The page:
Larder, the only full-time defence coach employed by any of the home unions at the time, was a key member of Graham Henry's Lions management team on the 2001 tour Down Under.
The Test series ended in a 2-1 defeat as the drained Lions ground to a halt and allowed Australia to come back after losing the opening game in Brisbane.
That experience remains a painful blot on Larder's otherwise glittering CV and one he believes can only be erased with a victory over the All Blacks on what is generally considered the hardest of all rugby tours.
"What I'd like to put straight personally is the disappointment of losing to Australia four years ago, the last time I was working with the Lions," Larder said.
"There are two things that irk me. One was losing the 1995 Rugby League World Cup final against Australia at Wembley. We made up for that in Sydney at the Rugby World Cup.
"It would be good to win the series over here and ease the memories of losing in Australia four years ago that were quite painful."
There were initial fears from watching the 25-25 draw against Argentina that Larder might be destined for a similarly heart-breaking trip.
The Lions' defensive line lacked shape and cohesion in the Millennium Stadium and if it could be cut to ribbons by Argentina then what damage might the All Blacks' stunning back division inflict?
But Larder has few concerns. This time round he is working with Mike Ford, the former Ireland defensive coach, and all the players are well versed in the art of defending.
The tour has been structured differently so Larder does not expect the players to be pushed through as many lengthy, intense training sessions as they were four years ago.
The hardest part has been schooling the Welsh contingent in the 'up-and-out' system employed by Larder, as opposed to Clive Griffiths' 'up-and-in' variety.
But he is confident all players will have cracked the code by the first Test against the All Blacks on June 25 in Christchurch.
"Four years ago it was exceptionally difficult and we had to build from very little knowledge," said Larder.
"This year it has been much easier. All four countries have defensive coaches, some of them have done an excellent job and it has made my job and Mike Ford's job easier. We can work at a far more intense and sophisticated level.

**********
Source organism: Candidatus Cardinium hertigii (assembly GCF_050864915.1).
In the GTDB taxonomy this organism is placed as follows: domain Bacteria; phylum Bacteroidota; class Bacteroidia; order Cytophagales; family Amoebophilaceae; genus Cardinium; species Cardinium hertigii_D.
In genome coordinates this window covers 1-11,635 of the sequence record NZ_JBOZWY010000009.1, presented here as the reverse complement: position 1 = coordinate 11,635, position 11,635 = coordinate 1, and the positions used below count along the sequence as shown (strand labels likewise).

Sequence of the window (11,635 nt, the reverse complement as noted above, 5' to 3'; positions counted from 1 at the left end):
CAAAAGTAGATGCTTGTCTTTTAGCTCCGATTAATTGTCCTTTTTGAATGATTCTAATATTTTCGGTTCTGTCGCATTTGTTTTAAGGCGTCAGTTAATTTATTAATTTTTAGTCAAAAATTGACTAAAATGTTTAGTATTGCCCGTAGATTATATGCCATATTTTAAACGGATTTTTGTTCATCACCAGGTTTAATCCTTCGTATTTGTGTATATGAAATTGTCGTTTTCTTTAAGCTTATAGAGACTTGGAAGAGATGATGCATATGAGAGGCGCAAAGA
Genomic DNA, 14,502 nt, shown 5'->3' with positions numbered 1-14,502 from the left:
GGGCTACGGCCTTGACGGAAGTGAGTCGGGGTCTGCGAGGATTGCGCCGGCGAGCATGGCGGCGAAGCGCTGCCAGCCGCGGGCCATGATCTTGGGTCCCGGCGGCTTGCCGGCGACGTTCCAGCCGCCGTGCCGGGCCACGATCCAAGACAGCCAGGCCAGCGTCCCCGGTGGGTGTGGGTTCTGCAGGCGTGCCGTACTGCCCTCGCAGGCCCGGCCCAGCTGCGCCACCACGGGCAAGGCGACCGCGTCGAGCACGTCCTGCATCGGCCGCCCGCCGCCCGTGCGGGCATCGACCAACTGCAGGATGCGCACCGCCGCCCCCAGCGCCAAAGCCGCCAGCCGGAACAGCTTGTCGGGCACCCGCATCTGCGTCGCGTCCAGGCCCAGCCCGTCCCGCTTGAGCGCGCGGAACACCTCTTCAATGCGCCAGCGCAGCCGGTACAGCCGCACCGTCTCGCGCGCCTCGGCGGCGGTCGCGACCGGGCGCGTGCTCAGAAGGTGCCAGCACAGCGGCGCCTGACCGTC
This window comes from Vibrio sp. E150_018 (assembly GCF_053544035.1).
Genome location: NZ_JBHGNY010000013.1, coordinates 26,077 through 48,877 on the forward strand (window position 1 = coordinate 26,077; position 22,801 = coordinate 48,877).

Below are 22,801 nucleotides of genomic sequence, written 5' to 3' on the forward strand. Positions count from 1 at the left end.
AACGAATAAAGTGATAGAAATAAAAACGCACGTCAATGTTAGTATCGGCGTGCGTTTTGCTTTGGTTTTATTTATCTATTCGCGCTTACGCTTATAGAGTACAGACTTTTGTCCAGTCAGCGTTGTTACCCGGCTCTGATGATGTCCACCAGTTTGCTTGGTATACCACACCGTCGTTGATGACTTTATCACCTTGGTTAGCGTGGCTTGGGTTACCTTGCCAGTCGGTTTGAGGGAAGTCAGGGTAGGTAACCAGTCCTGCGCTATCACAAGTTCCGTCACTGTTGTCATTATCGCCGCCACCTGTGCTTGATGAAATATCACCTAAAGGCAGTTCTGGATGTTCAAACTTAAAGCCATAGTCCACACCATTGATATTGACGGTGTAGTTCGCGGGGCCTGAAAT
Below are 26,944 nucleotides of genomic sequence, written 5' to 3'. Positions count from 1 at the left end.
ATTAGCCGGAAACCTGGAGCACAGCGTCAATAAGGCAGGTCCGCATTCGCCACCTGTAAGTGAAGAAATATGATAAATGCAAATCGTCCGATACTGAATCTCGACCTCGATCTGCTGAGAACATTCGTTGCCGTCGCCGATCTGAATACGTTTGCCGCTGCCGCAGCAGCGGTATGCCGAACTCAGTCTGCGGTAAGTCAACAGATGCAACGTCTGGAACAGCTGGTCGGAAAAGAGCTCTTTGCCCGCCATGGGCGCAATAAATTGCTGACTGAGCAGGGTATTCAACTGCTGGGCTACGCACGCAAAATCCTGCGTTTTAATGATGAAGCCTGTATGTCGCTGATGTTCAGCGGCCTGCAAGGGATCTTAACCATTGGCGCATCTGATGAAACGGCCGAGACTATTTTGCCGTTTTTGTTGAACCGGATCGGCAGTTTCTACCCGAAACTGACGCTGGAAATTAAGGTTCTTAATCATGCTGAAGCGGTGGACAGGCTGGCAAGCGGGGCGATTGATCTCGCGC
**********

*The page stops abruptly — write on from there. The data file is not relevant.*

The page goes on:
"Looking back, one of the major differences with this tour so far is that the 10 days we spent in Wales we were preparing to play rugby.
"Four years ago we did team building exercises which meant when we arrived in Australia we had to start building the foundations of our attacking game, our defensive game and our kicking game.
"We have already put that in place. We are much further down the track so there is no need to have the same number of training sessions we had in Australia.
"In Wales we didn't prepare for Argentina. We just tried to put into place a foundation to build on. We are in the infancy and as the tour develops and we build up momentum, things will be become more solid."
Victory on Saturday is vital for that momentum but Larder is expecting a fierce and physical encounter with Bay of Plenty.
When the two sides met 22 years ago - Sir Clive Woodward was playing centre and the Lions won 34-16 - an almighty dust-up ensued in the opening minutes.
Larder does not expect to see anything like the all-in brawl of 1983, but he is expecting a tough game.
"We realise every team has an opportunity to play against us and upset our momentum. We are aware Bay of Plenty are looking forward to having the first shot at us," said Larder.
"But I think the days of rugby teams at this level playing dirtily have past by now. There are so many camera angles on the action. I think the game will be exceptionally tough but I don't think we will see a dirty game.
"It's important this Saturday that we win and it would be nice to win well because we are trying to get the tour momentum. When we get a touring team into some kind of momentum, one game picks up from the other."